Thursday, November 13, 2014

The bane of first-person shooter players

Since basically the dawn of time there have been two major annoyances I have had with almost every first-person shooter game:

Firstly, reloading. I hate reloading as a game mechanic.

I understand that having to reload adds a certain level of realism and challenge to the game. The problem is that when a game mechanic is more frustrating than challenging, it becomes questionable whether it's a good game mechanic at all.

You wouldn't believe how many times I have died because the playable character runs out of bullets and starts reloading right during a crucial moment. You wouldn't believe how many times this has happened right when just one or two more shots would have killed the enemy. And of course reloading takes forever in the heat of battle.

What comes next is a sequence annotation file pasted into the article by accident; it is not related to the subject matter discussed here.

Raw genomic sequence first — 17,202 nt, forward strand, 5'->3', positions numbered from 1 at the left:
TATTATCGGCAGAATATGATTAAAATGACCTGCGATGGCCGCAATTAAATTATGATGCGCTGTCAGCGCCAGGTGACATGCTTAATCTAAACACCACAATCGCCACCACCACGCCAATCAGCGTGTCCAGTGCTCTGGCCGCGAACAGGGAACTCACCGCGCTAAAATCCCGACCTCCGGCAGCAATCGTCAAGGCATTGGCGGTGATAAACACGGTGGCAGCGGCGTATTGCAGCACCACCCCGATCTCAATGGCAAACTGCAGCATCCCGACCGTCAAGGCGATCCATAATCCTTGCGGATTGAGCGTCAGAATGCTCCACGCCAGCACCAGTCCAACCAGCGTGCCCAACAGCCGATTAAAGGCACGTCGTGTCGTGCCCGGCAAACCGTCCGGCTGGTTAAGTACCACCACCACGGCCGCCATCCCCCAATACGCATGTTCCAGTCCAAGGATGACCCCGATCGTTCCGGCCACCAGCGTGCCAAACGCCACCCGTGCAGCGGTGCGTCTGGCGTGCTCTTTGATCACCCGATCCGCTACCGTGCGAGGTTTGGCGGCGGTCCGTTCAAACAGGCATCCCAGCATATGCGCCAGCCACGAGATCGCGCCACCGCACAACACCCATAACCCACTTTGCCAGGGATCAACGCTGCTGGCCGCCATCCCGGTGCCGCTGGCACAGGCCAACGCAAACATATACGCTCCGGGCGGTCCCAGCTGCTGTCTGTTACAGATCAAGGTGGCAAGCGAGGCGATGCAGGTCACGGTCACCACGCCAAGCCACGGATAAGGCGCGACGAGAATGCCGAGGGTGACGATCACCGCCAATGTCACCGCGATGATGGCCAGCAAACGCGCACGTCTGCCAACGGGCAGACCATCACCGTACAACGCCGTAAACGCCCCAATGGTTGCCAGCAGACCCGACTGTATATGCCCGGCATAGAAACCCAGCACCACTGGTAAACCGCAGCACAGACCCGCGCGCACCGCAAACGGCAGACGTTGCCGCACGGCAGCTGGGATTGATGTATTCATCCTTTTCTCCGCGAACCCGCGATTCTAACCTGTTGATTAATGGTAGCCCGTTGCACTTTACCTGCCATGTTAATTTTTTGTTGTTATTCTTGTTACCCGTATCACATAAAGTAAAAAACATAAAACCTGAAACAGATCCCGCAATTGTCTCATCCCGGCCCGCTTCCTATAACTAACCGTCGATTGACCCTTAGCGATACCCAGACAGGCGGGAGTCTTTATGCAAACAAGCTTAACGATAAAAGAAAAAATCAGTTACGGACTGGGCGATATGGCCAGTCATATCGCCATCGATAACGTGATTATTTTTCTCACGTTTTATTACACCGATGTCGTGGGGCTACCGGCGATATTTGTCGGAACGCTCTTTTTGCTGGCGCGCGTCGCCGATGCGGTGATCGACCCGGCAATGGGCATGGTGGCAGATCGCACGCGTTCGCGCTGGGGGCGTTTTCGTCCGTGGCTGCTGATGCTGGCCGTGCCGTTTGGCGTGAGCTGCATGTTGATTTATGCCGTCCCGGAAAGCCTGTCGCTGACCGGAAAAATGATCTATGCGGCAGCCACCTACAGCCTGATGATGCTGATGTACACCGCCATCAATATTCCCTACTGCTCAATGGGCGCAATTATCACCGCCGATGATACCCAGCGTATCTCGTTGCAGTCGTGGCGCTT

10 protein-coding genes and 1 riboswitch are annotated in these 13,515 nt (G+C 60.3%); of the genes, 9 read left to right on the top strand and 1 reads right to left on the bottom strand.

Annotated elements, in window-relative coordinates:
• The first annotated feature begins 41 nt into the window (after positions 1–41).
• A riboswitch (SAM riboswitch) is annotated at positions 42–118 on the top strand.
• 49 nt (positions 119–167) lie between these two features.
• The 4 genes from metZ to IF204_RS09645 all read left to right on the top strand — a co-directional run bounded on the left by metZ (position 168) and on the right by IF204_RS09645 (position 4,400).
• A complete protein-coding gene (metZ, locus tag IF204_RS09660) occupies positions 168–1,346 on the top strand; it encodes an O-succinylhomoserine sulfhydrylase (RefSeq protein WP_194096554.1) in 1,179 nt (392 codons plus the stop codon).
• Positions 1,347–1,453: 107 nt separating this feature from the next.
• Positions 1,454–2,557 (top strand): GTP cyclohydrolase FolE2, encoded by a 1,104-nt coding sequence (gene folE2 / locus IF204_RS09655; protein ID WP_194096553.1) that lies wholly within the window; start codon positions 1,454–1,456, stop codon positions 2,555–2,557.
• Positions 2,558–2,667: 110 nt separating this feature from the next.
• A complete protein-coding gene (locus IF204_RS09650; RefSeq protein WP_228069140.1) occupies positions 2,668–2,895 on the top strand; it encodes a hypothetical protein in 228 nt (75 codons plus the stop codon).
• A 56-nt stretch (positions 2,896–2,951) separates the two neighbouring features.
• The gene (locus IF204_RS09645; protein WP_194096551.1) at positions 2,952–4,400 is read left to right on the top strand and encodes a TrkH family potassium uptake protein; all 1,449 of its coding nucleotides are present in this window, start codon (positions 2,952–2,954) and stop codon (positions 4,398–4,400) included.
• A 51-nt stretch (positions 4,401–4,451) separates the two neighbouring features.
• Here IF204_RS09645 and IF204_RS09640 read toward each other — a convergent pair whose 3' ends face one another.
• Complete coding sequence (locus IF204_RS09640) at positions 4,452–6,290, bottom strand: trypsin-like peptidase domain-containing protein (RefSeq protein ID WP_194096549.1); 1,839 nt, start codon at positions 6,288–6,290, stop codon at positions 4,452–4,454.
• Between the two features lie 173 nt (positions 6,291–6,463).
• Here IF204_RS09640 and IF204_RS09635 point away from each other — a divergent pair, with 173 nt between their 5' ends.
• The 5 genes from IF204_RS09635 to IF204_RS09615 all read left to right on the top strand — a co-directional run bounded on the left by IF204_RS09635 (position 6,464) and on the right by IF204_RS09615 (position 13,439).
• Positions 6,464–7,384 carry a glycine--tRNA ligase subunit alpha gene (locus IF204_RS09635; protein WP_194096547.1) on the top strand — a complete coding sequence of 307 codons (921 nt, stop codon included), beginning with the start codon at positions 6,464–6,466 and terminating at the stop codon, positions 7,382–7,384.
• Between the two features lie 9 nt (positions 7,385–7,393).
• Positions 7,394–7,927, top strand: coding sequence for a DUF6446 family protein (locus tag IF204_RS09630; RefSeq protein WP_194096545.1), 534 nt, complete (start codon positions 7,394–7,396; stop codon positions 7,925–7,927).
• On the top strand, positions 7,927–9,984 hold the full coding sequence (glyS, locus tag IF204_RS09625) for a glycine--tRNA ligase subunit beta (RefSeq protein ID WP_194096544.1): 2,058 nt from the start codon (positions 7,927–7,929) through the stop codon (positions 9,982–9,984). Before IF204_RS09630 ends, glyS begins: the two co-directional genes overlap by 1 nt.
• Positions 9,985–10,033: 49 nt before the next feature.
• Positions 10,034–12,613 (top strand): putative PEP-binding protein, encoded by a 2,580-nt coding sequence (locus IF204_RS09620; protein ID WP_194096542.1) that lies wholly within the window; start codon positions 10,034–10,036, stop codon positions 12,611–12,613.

And yes, I do reload manually whenever I can. In fact, I reload as much as the situation allows me. But that doesn't help in a very difficult fight where there simply aren't any pauses that would allow reloading. Basically if you reload, you die. And of course you run out of bullets at the worst possible moment, and die.

Dying when just one or two shots would have killed the enemy, and you start reloading, is frustrating to no end.

Secondly, you get constantly stuck on the scenery in fights.

The first-person perspective adds tons of immersion to the game, which is why it's such an ubiquitous and popular format. However, it has a huge disadvantage: You can't see what's at your sides or behind you.

Difficult firefights often involve lots of strafing and backing to avoid the enemy. And you need to constantly aim at the enemy if you want to shoot at them. But since you can't see what's at your sides or behind you, you will invariably get stuck in scenery that's out of your field of view, which can be highly annoying, especially in difficult firefights where you need to be constantly mobile and run and parry a lot.

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